Columnist Conrad Black observes that our nation is on the cusp on doing something extraordinary: electing a President that is ideologically far left of the vast majority of the people who will vote for him. The reason? The financial wreckage that has been left in the wake of the worst economic tsunami in my lifetime.
My frustration is that both candidates vying to become our nation's CEO have failed to place the blame where it rightly lies. They've blamed Wall Street, fat-cat CEOs, President Bush, even their own colleagues in congress - though they've carefully in pointed out that they, themselves, were Nastradamus-like in their prophetic prognostications of impending collapse.
They missed it entirely.
Though I am voting for McCain, I would be much happier if he had looked in the camera and said, "Who is to blame for this crisis? You are, America. You bought cars you didn't really need with loans you couldn't really afford. You took out home equity loans, and when they sent you a 'credit card' that you could use to quickly access your 'home equity line of credit' you went to the mall, bought a blouse and lost your house. You're to blame, America, because you cashed out your 401K in order to pay off your wife when you divorced her. You took trips to the Caribbean with money you didn't have to see places you couldn't enjoy because all the while in the back of your mind you knew you would have to work overtime in order to pay the bill. While the Japanese were industriously saving, you and your fellow Americans created a negative savings rate (which is to say you spent more than you made). You've at fault America because you fought a war that you couldn't afford, and unlike your grandparents, you didn't make any sacrifices to pay for it. You wanted your war, delivered nightly on television, just so long as you could sit at Applebees and watch it on CNN. (Drinks complements of your company expense account, of course.)
Conventional thought says, "You can't get regular Americans to vote for you by blaming them." I disagree. I think regular Americans really do know they shoulder some responsibility. I know I do. I bought too much house in Michigan before I sold my home in Indiana. I chose wants over needs. I know my own culpability. If John McCain loses this election it will be, in part, because "The Straight Talk Express didn't make a whistle-stop in Realityville.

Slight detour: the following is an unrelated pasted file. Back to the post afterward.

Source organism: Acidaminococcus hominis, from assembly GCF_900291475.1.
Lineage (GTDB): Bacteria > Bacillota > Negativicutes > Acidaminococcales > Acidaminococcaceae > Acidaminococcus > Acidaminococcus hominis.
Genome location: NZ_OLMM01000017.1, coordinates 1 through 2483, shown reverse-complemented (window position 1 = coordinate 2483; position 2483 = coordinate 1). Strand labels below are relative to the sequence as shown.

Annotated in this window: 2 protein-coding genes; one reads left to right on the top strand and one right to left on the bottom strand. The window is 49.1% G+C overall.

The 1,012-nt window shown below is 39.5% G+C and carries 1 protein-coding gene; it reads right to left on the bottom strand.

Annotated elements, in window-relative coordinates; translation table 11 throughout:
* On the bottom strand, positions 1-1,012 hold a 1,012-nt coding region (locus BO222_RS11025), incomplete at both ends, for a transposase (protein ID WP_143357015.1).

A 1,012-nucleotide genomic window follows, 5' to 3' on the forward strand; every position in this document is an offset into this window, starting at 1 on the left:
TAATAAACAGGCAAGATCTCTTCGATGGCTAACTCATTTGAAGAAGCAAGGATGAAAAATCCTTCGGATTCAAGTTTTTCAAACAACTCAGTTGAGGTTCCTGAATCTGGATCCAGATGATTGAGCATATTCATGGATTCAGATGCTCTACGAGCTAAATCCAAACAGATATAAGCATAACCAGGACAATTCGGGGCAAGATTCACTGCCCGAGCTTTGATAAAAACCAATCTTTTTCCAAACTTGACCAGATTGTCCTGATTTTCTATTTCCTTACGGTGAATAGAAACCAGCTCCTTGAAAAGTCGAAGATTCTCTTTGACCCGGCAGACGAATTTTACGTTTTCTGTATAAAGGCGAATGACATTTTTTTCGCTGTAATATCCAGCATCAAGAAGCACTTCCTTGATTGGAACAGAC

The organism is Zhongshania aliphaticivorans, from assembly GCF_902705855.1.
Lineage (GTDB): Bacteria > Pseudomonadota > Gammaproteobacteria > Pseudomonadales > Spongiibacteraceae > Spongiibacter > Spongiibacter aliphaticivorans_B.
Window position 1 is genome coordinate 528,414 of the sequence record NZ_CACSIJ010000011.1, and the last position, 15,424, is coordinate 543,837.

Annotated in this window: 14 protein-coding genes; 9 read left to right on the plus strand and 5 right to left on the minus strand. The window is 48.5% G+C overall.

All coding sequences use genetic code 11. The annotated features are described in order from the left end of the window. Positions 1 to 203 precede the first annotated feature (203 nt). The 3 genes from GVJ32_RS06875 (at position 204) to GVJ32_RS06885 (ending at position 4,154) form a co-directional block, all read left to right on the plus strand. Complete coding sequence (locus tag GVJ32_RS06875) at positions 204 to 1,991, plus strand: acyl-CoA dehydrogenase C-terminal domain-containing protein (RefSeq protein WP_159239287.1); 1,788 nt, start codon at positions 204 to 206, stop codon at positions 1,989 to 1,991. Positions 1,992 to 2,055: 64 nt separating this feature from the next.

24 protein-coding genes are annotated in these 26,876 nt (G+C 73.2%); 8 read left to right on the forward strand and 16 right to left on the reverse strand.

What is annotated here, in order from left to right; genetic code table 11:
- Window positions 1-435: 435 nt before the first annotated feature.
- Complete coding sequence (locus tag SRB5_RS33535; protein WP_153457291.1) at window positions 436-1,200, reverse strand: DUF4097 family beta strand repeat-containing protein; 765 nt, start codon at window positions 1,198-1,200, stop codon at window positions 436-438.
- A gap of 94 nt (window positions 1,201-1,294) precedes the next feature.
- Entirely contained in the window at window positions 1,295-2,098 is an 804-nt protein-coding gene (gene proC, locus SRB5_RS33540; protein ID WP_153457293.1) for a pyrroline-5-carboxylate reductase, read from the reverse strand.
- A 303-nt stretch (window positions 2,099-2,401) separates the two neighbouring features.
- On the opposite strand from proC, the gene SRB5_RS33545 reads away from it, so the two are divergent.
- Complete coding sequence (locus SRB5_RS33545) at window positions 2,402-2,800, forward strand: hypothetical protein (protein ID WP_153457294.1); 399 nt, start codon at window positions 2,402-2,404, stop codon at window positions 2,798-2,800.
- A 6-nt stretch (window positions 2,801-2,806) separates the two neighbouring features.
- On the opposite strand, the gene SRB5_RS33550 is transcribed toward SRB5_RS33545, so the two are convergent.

You see, had any candidate pointed out that we're all to blame, the golden opportunity would have been to remind us that, any mess Americans get themselves into, they can get out of.
Imagine McCain saying this: "Friends, we're all to blame. First, I and my colleagues in government are at fault. We let you down. We created a culture in which CEO fat-cats and predatory lenders caved into the pressure of their shareholders (including many of you who own Freddie and Fannie in your mutual funds). And you, friends, bought homes that cost too much even though you saved too little. You spent more than you made. You're to blame. I'm to blame. We all are responsible. But the good news is: we got in it together, and together, if we purpose to do it, we can recover together. The same country that put a man on the moon can put the economy back on track.
I would have voted for that candidate regardless of party.
Instead, I am left with voting for the guy who, I suspect, thought it but wasn't courageous enough to step away from his handlers and tell me what I really needed to hear. And I'm left to wonder if that isn't, at least partly, why I'll likely be watching Senator Obama become President Obama next January.